Does it really work… or is it just a load of bull?
Heard of the blood-type diet? We weigh it up and see if it’s really going to help shed those kilos.
What is it?
The blood-type diet was created by naturopathic physician Dr. Peter D’Adamo and is based on the idea that people with different blood types react and process food differently.
It’s thought that since foods contain lectins that react to the body differently depending on your blood type – so your diet should vary accordingly.
Here is a snapshot of what each blood group should eat, according to the theory behind the diet:
Blood Type O: High protein diet, heavy on lean meat, poultry, fish and vegetables, with minimal intake of grains, beans and dairy.
Blood Type A: Meat-free diet, heavily based on fruits and vegetables, beans, legumes, and whole grains.
Blood Type B: Diet plan largely based on green vegetables, eggs, certain meats, and low-fat dairy. However foods like corn, wheat, lentils, tomatoes and peanuts aren’t allowed.
Blood Type AB: Diet plan to mostly focus on tofu, seafood, dairy and green vegetables. Bad news: caffeine, alcohol, smoked and cured meats are off the menu if you fall into this group.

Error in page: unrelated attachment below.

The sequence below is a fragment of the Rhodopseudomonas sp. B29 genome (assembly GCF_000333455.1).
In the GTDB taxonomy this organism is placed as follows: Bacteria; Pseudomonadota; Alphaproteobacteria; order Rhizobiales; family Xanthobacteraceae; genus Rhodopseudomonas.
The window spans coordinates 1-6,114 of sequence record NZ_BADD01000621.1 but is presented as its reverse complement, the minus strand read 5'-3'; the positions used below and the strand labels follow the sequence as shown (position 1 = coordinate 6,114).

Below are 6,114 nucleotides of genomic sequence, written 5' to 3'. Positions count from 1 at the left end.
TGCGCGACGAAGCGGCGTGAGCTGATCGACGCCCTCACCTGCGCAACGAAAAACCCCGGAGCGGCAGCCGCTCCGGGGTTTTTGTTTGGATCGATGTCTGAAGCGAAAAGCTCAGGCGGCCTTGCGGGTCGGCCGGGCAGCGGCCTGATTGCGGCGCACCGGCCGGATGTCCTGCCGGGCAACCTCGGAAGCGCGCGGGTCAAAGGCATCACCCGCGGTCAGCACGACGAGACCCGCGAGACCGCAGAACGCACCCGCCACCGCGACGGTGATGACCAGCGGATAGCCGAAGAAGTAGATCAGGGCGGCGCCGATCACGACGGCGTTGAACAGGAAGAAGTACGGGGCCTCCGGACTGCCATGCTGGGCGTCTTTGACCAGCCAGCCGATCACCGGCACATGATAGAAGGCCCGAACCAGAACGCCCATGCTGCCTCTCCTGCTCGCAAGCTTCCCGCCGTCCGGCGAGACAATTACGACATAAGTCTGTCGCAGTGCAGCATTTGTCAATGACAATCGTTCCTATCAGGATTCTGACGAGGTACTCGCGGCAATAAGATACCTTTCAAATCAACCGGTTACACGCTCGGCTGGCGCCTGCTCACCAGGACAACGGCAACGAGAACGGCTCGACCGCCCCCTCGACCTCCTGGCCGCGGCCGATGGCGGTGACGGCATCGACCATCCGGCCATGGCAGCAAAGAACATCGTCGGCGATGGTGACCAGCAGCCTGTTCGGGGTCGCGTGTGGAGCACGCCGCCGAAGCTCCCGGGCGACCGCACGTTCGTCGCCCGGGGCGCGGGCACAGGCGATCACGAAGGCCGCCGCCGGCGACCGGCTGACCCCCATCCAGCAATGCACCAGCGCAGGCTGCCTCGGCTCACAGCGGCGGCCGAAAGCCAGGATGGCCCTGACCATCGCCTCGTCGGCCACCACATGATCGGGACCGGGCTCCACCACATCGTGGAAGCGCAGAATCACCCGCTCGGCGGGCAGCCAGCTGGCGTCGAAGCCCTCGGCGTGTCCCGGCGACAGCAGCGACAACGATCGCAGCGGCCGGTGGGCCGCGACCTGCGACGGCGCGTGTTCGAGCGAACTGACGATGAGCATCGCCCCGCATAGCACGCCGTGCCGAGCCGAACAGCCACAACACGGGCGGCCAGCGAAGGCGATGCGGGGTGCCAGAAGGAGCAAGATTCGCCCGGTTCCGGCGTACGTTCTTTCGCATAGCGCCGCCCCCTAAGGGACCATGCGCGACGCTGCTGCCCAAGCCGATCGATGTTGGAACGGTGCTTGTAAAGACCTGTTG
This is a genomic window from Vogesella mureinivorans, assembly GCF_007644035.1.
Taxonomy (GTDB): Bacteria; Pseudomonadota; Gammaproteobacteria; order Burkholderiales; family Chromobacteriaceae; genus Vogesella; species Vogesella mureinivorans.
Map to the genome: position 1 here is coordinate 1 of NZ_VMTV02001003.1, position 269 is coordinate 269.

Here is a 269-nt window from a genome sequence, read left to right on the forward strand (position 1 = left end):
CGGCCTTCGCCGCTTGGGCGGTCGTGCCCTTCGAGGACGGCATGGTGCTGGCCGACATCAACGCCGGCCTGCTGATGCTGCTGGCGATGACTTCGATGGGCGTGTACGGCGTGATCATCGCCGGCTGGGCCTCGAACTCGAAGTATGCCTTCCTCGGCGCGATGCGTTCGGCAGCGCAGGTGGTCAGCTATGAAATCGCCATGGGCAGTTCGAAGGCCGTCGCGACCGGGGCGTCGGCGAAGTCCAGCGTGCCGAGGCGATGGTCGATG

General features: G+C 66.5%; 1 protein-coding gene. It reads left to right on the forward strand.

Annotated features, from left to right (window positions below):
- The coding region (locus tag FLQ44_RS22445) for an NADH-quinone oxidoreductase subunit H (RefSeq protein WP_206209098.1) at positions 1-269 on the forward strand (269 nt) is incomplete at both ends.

While the diet could help you lose weight initially, there’s officially no conclusive evidence to back up the idea that the diet is good for you, or effective for weight loss, according to a study published in the journal PLOS ONE.
In fact, one study suggests the diet is only effective where participants were actually able to stick to the diet. Other critics maintain that most individuals following this diet lose weight as whole food groups are excluded.
Researchers at the University of Toronto analysed the blood types and dietary habits of nearly 1,500 participants, then gave each a “diet score” based on their relative adherence to the regimens prescribed in D’Adamo’s best-selling book, Eat Right for Your Type. And they found…well, not much of anything. There was no clear association between blood type and the benefits of following its designated diet.
The danger is that certain blood groups’ plans omit essential nutrients (type O might not consume enough fibre and certain B vitamins). With that in mind, the diet could be harmful – not having certain minerals and vitamins can be detrimental to your health. Reuters Health also reported that no solid evidence exists to show whether or not eating plans tailored to ABO blood types promote health, according to Belgian reporters.
Your best bet? Eat what feels right for you – but make sure every bite is nutritional.
Looking for more dietary advice? These are the six worst diet tips nutritionists wish you’d stop listening to, plus these are the 40 healthy foods you should add to your shopping cart if you want to upgrade your eating plan.